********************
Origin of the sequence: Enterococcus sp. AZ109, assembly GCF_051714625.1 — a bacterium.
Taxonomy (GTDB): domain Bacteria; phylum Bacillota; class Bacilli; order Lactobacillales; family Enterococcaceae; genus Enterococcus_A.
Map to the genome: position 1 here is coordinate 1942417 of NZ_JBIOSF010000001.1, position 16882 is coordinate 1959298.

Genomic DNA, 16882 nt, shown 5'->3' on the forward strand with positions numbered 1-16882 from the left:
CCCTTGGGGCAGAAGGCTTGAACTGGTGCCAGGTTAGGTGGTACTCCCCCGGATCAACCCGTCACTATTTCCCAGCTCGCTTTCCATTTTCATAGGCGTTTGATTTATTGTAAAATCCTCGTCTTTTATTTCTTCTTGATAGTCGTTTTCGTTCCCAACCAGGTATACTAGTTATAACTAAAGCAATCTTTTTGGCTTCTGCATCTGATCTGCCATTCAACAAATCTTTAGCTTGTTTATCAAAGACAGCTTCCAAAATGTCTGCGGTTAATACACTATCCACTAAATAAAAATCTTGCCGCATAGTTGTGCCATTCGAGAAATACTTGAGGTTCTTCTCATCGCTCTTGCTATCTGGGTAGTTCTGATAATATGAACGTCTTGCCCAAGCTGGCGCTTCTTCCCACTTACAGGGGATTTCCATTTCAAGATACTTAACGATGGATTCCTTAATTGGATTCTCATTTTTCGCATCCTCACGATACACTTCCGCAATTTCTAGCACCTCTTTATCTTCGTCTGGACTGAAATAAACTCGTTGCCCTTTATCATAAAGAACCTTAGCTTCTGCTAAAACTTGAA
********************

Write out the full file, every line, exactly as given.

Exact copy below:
Origin of the sequence: Enterococcus sp. AZ109, assembly GCF_051714625.1 — a bacterium.
Taxonomy (GTDB): domain Bacteria; phylum Bacillota; class Bacilli; order Lactobacillales; family Enterococcaceae; genus Enterococcus_A.
Map to the genome: position 1 here is coordinate 1942417 of NZ_JBIOSF010000001.1, position 16882 is coordinate 1959298.

Genomic DNA, 16882 nt, shown 5'->3' on the forward strand with positions numbered 1-16882 from the left:
CCCTTGGGGCAGAAGGCTTGAACTGGTGCCAGGTTAGGTGGTACTCCCCCGGATCAACCCGTCACTATTTCCCAGCTCGCTTTCCATTTTCATAGGCGTTTGATTTATTGTAAAATCCTCGTCTTTTATTTCTTCTTGATAGTCGTTTTCGTTCCCAACCAGGTATACTAGTTATAACTAAAGCAATCTTTTTGGCTTCTGCATCTGATCTGCCATTCAACAAATCTTTAGCTTGTTTATCAAAGACAGCTTCCAAAATGTCTGCGGTTAATACACTATCCACTAAATAAAAATCTTGCCGCATAGTTGTGCCATTCGAGAAATACTTGAGGTTCTTCTCATCGCTCTTGCTATCTGGGTAGTTCTGATAATATGAACGTCTTGCCCAAGCTGGCGCTTCTTCCCACTTACAGGGGATTTCCATTTCAAGATACTTAACGATGGATTCCTTAATTGGATTCTCATTTTTCGCATCCTCACGATACACTTCCGCAATTTCTAGCACCTCTTTATCTTCGTCTGGACTGAAATAAACTCGTTGCCCTTTATCATAAAGAACCTTAGCTTCTGCTAAAACTTGAA